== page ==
- Health Care, Drugs & Insurance
Is healthcare in America a basic right or privilege? Does America care about health?
Some Thoughts on Rights and Privileges
Until I joined Hubpages in the summer of 2008 I lived in blissful ignorance of American Healthcare issues. Sure, I knew that there was no national scheme, but I assumed that everyone was covered by medical insurance, and that those who were poor, elderly or disabled were somehow taken care of by the State. After all, that's what we do in the West, isn't it?
Well apparently that's not the correct version, nor is it even partially correct. There will be some who say, that being British, I have no right to pass an opinion here, but I beg to differ. Health-care should not be a privelege, available only to those that can finance it. It should be (as it is here in the UK) available to anyone and everyone who is in need of help.
On this site I have read about people who fear ill-health in much the same way that Londoners once feared the Bubonic Plague. Every little niggle that might potentially turn into a nightmare, is dwelt upon, home remedied, tolerated, and then suffered, before a visit to a doctor or an emergency room is considered. How can this be right in the same country that can afford to give millions of dollars in bonuses to bankers that have driven the economy into the ground?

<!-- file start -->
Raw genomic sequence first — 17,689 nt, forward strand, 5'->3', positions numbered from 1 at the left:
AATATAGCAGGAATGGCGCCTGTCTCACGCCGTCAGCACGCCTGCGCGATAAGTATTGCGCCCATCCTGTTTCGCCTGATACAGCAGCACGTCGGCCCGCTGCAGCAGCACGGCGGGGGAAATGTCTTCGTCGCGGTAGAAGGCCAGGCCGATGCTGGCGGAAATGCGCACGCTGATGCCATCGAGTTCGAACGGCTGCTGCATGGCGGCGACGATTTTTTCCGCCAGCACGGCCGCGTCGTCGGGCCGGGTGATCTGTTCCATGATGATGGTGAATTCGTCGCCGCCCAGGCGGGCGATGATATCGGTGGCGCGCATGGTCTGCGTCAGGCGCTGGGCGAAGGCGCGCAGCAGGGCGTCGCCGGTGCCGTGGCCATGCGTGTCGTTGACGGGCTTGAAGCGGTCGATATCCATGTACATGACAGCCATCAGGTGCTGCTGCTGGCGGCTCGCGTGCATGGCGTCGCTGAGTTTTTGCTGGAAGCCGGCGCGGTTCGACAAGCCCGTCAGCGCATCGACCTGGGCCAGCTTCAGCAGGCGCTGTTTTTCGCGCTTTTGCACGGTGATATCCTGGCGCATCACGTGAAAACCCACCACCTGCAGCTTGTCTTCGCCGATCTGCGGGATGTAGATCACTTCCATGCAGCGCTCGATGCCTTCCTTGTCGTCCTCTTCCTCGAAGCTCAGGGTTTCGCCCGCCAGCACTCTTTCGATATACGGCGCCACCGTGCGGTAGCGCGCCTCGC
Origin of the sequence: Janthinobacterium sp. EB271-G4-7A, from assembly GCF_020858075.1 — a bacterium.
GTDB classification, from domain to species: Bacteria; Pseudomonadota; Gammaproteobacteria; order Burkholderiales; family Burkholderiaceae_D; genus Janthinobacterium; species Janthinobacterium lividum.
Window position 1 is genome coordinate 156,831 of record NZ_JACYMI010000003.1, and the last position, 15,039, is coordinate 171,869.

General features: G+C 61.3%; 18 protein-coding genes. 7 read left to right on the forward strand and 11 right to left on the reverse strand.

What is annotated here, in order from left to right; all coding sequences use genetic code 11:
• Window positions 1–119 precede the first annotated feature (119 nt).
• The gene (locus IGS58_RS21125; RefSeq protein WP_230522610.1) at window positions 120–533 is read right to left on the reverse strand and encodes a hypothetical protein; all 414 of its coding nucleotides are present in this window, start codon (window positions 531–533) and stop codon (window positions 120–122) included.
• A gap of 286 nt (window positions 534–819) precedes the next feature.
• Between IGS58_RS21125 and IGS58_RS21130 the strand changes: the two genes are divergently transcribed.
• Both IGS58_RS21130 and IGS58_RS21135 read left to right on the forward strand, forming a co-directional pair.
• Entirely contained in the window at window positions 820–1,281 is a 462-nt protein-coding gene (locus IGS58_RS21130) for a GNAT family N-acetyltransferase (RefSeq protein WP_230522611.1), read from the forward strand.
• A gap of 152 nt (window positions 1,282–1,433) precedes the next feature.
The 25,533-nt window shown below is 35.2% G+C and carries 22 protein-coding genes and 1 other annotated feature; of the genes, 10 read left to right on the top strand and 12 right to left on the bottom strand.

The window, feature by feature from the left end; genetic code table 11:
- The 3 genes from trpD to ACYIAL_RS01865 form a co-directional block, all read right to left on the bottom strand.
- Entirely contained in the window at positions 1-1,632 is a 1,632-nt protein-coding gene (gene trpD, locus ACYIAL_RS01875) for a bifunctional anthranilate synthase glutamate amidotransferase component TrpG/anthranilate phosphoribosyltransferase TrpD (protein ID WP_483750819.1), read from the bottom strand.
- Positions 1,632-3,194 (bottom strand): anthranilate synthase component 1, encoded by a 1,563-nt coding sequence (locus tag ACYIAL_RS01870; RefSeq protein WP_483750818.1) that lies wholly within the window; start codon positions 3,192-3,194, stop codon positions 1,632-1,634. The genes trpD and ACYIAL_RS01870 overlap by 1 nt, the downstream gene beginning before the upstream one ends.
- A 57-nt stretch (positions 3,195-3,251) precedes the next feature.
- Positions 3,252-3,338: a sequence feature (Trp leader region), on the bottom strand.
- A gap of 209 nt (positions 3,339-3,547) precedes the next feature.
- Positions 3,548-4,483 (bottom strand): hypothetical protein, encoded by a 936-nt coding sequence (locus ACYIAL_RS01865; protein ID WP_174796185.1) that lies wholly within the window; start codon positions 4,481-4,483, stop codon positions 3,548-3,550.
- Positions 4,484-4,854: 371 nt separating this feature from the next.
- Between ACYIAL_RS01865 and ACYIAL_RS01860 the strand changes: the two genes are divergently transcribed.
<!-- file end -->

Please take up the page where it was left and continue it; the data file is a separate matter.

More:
Health Care Insurance, it seems, is a very specialised form of gambling. If you go to a race-track and put your money on a horse you may or may not win. If you put your money into a healthcare policy, you may or may not qualify for assistance. Insurers wriggle and squirm like a tank of eels when a claim drops on their desk. Yes they have your money, and may have had it month in, month out for years, but will they let you have any of it back when the need arises? Oh, only if you meet the specified criteria for the claim, and only if the paper-work is in order, and so on, and so on.
Would it be such a disaster to introduce Universal Healthcare? Those who do not wish to contribute towards the good health and well-being of others should examine their reasoning. If everyone pays into a national scheme through taxation at source, and the government oversees the administration of this fund, paperwork is reduced, costs are reduced, standards of care will improve, and most importantly people who have previously been unable to afford healthcare need no longer live in fear of ill-health. This benefits everyone. No-one should live in fear, and no-one should wish others less fortunate to do so.